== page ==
Book Review: The Three-Body Problem by Cixin Liu

Set against the backdrop of China's Cultural Revolution, a secret military project sends signals into space to establish contact with aliens. An alien civilization on the brink of destruction captures the signal and plans to invade Earth. Meanwhile, on Earth, different camps start forming, planning to either welcome the superior beings and help them take... Continue Reading →

Mini Reviews: A Dead Djinn in Cairo/ The Haunting of Tram Car 015 by P. Djeli Clark

Egypt, 1912. In an alternate Cairo infused with the otherworldly, the Ministry of Alchemy, Enchantments and Supernatural Entities investigate disturbances between the mortal and the (possibly) divine. What starts off as an odd suicide case for Special Investigator Fatma el-Sha’arawi leads her through the city’s underbelly as she encounters rampaging ghouls, saucy assassins, clockwork angels,... Continue Reading →

ARC Review: Mad, Bad and Dangerous to Know by Samira Ahmed

It’s August in Paris and 17-year-old Khayyam Maquet—American, French, Indian, Muslim—is at a crossroads. This holiday with her professor parents should be a dream trip for the budding art historian. But her maybe-ex-boyfriend is probably ghosting her, she might have just blown her chance at getting into her dream college, and now all she really... Continue Reading →

ARC Review: The King’s Justice by Susan Elia MacNeal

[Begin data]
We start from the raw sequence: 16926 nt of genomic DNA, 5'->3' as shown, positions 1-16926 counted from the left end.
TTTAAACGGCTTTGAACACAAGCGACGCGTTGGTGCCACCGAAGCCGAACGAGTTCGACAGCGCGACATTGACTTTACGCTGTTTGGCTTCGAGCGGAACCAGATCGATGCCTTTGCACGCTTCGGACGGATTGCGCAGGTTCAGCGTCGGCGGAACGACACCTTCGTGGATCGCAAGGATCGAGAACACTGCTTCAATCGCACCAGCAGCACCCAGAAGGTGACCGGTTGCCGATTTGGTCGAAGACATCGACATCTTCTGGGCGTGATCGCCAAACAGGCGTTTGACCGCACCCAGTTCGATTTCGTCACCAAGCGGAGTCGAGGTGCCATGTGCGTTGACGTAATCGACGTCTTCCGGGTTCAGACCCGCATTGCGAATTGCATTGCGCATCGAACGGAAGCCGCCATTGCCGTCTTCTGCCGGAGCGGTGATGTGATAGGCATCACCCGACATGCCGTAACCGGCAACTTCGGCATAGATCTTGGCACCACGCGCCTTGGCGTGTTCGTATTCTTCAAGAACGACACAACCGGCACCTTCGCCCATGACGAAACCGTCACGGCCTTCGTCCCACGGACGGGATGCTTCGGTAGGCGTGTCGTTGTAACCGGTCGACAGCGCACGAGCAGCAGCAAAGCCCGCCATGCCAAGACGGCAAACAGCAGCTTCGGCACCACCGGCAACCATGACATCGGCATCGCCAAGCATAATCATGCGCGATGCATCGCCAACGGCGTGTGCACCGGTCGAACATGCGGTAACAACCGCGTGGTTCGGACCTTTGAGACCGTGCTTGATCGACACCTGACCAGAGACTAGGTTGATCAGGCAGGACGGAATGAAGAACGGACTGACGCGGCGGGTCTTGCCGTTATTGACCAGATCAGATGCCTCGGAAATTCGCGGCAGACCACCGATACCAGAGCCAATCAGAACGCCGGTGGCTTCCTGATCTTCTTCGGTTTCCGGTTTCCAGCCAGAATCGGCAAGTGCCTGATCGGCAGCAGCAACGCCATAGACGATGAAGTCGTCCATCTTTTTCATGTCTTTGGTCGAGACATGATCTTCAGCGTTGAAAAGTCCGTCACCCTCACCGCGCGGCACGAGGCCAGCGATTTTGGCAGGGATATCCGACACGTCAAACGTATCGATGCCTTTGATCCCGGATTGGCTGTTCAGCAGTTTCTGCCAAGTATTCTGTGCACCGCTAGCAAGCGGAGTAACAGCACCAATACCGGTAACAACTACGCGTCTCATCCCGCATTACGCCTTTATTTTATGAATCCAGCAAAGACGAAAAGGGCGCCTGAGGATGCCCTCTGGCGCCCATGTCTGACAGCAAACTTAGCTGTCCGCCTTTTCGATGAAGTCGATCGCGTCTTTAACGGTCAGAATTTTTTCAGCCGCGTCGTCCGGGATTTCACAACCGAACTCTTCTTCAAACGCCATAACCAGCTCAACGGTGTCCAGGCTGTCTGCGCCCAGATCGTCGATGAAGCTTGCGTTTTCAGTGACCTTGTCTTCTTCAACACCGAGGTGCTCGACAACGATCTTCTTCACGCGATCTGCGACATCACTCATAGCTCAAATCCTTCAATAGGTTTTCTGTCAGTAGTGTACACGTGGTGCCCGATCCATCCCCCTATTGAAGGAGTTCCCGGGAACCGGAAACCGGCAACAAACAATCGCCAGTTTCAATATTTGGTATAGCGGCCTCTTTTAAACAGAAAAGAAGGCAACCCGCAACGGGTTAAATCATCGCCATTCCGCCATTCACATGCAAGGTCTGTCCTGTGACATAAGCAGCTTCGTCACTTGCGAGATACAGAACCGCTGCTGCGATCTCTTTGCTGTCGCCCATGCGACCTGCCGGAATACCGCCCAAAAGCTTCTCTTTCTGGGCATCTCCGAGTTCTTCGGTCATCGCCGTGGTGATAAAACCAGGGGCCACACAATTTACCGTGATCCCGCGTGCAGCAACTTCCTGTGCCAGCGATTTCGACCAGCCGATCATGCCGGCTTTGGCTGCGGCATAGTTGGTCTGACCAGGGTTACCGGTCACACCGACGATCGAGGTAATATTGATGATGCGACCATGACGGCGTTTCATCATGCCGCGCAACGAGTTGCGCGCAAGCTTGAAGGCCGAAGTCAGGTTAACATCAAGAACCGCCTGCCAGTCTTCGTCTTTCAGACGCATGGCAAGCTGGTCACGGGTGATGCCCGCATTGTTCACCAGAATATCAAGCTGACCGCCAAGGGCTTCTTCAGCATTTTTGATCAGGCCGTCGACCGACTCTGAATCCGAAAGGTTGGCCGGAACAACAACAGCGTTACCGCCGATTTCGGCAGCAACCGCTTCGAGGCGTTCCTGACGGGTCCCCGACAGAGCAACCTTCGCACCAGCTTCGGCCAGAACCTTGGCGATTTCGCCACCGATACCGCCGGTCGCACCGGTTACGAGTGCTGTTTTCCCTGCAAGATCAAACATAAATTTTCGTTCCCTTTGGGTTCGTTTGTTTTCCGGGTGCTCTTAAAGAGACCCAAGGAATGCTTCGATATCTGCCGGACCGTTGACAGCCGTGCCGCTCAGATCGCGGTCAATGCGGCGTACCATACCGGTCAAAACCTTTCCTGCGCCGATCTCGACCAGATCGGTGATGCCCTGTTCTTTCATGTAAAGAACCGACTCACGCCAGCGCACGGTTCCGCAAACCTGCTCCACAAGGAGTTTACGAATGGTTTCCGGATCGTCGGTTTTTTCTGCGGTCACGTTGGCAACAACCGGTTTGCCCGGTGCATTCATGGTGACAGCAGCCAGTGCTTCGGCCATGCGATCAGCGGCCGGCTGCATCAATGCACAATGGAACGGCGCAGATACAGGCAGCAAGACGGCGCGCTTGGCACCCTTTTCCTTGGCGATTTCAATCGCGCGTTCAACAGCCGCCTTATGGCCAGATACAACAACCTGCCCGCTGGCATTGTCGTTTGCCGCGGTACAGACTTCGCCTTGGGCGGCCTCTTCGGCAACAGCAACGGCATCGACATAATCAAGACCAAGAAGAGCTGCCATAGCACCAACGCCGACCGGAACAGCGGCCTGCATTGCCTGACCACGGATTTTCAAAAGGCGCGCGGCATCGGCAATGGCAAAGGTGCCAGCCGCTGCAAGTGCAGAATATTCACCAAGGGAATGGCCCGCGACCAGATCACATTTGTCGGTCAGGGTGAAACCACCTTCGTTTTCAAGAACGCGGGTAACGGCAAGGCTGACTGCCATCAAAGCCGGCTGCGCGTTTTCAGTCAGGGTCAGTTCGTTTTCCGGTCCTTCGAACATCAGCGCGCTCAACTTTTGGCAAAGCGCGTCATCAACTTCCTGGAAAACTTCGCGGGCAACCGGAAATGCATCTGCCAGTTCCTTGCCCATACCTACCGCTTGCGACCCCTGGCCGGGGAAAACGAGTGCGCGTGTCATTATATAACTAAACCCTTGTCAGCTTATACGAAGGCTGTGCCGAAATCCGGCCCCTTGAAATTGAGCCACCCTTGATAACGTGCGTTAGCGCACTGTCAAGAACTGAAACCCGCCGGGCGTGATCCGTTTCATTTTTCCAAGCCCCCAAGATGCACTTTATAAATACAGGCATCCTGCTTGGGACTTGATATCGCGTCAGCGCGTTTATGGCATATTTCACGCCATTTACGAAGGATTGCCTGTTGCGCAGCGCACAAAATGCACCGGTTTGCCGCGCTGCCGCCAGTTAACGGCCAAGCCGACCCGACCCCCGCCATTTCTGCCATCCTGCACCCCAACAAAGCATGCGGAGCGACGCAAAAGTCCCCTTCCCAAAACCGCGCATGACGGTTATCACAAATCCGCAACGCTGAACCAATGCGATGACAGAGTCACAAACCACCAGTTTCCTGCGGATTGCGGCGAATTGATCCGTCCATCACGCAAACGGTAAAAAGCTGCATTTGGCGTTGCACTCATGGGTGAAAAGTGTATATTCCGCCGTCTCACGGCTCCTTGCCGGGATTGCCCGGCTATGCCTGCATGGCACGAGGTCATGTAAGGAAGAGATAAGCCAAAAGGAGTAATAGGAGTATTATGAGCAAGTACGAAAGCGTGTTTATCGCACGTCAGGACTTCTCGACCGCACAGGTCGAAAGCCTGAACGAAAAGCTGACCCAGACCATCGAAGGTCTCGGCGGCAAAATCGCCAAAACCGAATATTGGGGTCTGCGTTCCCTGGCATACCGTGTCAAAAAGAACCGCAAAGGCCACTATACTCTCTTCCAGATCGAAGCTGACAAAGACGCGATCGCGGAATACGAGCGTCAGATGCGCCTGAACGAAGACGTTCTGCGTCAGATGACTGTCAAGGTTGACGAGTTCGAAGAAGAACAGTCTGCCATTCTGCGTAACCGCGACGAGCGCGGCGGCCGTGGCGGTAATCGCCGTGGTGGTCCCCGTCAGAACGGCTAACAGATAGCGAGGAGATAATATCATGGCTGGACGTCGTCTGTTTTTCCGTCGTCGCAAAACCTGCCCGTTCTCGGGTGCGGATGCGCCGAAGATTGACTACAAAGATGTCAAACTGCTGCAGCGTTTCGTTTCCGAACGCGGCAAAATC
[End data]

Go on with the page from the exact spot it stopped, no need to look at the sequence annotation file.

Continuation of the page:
London. December, 1942. As the Russian army repels German forces from Stalingrad, Maggie Hope, secret agent and spy, takes a break from the Special Operations Executive division to defuse bombs in London. But Maggie herself is like an explosion waiting to happen. Shaken by a recent case, she finds herself living more dangerously--taking more risks... Continue Reading →

Book Review: You Bring the Distant Near by Mitali Perkins

This elegant young adult novel captures the immigrant experience for one Indian-American family with humor and heart. Told in alternating teen voices across three generations, You Bring the Distant Near explores sisterhood, first loves, friendship, and the inheritance of culture--for better or worse. From a grandmother worried that her children are losing their Indian identity... Continue Reading →

Book Review: Bringing Down the Duke by Evie Dunmore

England, 1879. Annabelle Archer, the brilliant but destitute daughter of a country vicar, has earned herself a place among the first cohort of female students at the renowned University of Oxford. In return for her scholarship, she must support the rising women's suffrage movement. Her charge: recruit men of influence to champion their cause. Her... Continue Reading →

ARC Review: The Clergyman’s Wife by Molly Greeley

Charlotte Collins, nee Lucas, is the respectable wife of Hunsford’s vicar, and sees to her duties by rote: keeping house, caring for their adorable daughter, visiting parishioners, and patiently tolerating the lectures of her awkward husband and his condescending patroness, Lady Catherine de Bourgh. Intelligent, pragmatic, and anxious to escape the shame of spinsterhood, Charlotte... Continue Reading →

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